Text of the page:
- Project management tools. Asana and Todoist allow sending emails as tasks into the app. You just forward an email to your id’s address and the app creates a task automatically.
- Add-ons. If you’re using Gmail, it has a lot of extensions that improve email management. Asana and Todoist have Gmail extensions that allow you to. Otherwise, you can try an email client that has such integrations.
4. Block unwanted email requests
Having an email account reserved solely for work-related matters doesn’t save you from occasional promotions you didn’t subscribe to or scammers masquerading as customers.
The main way to deal with this kind of spam is by blacklisting the addresses. This helps your email provider improve anti-spam algorithms.
Alternatively, you can upgrade your antivirus software to deal with emails or install specific tools, such as:
- BullGuard – an internet security app that has an in-build email scanner for malware and phishing attempts. It has a free trial.
- Bitdefender – free antivirus for Windows with anti-phishing and anti-malware scanners.
- Mailwasher – a dedicated spam scanning tool that can also act as an antivirus.
- MailScan – an email antivirus tool for email servers.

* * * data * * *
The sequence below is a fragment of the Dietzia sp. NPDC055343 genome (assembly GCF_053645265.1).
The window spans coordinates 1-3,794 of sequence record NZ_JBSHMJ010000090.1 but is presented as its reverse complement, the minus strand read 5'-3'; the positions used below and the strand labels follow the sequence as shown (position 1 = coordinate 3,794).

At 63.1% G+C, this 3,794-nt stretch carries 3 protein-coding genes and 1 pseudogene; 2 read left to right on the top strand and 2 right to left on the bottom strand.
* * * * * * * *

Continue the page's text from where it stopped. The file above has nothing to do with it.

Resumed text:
5. Use time-blocks for your email activities
Managing emails is a task in itself, so it needs to have a dedicated spot on your schedule. Not for when you have a few spare minutes.
A good system is scheduling three slots of time a day if you get a lot of email traffic:
- In the morning – skim through email and tag them with appropriate priority folders. If you see an email that needs a reply and it won’t take long, do that right away. The same goes for emails that can be archived or deleted.
- In the afternoon – reserve a bit more time to deal with high-priority emails that require more of your brainpower; for example, if you’re discussing web design for your new project and you need to provide some details.
- Before leaving work – check out the low priority emails and set tasks in your project managing tool for those that need action.
A word of warning! Don’t check your emails first thing in the morning. Start work with the most complex task of the day, while you still have the energy to do it. Then, you can switch to email management as a lighter task.
6. The email rule of priority
There’s a 20% to 80% relationship between time and results – the Pareto Principle. Applying it to email management, 20% of emails in your inbox are vital, and doing them will give 80% of results. And vice versa, 80% of trivial emails will grant only 20% of results.
So, shift your focus to the 20% of your inbox that needs most of your attention? What would that imply?
You could say that this portion is project-related emails and communication with your top clients. But it’s a bit more nuanced than that.